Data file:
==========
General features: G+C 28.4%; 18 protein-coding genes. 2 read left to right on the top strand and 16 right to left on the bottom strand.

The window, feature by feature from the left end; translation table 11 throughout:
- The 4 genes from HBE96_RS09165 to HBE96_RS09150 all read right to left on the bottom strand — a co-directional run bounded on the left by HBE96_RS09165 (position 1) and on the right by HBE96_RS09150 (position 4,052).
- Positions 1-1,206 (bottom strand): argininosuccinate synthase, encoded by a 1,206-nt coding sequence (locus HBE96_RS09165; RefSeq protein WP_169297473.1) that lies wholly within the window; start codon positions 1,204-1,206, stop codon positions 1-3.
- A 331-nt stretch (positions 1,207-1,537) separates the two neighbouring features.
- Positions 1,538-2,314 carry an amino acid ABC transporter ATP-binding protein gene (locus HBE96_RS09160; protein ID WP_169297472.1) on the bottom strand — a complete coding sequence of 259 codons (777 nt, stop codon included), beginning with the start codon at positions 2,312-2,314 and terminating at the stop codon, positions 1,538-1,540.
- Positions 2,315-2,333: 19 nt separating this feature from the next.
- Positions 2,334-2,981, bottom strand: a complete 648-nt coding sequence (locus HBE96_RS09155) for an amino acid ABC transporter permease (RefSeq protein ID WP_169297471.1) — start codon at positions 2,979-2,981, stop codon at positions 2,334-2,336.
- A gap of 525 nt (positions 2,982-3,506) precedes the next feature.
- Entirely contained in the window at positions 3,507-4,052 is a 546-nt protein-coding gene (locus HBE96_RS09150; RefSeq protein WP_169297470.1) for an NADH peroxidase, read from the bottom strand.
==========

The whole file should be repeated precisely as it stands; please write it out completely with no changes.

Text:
General features: G+C 28.4%; 18 protein-coding genes. 2 read left to right on the top strand and 16 right to left on the bottom strand.

The window, feature by feature from the left end; translation table 11 throughout:
- The 4 genes from HBE96_RS09165 to HBE96_RS09150 all read right to left on the bottom strand — a co-directional run bounded on the left by HBE96_RS09165 (position 1) and on the right by HBE96_RS09150 (position 4,052).
- Positions 1-1,206 (bottom strand): argininosuccinate synthase, encoded by a 1,206-nt coding sequence (locus HBE96_RS09165; RefSeq protein WP_169297473.1) that lies wholly within the window; start codon positions 1,204-1,206, stop codon positions 1-3.
- A 331-nt stretch (positions 1,207-1,537) separates the two neighbouring features.
- Positions 1,538-2,314 carry an amino acid ABC transporter ATP-binding protein gene (locus HBE96_RS09160; protein ID WP_169297472.1) on the bottom strand — a complete coding sequence of 259 codons (777 nt, stop codon included), beginning with the start codon at positions 2,312-2,314 and terminating at the stop codon, positions 1,538-1,540.
- Positions 2,315-2,333: 19 nt separating this feature from the next.
- Positions 2,334-2,981, bottom strand: a complete 648-nt coding sequence (locus HBE96_RS09155) for an amino acid ABC transporter permease (RefSeq protein ID WP_169297471.1) — start codon at positions 2,979-2,981, stop codon at positions 2,334-2,336.
- A gap of 525 nt (positions 2,982-3,506) precedes the next feature.
- Entirely contained in the window at positions 3,507-4,052 is a 546-nt protein-coding gene (locus HBE96_RS09150; RefSeq protein WP_169297470.1) for an NADH peroxidase, read from the bottom strand.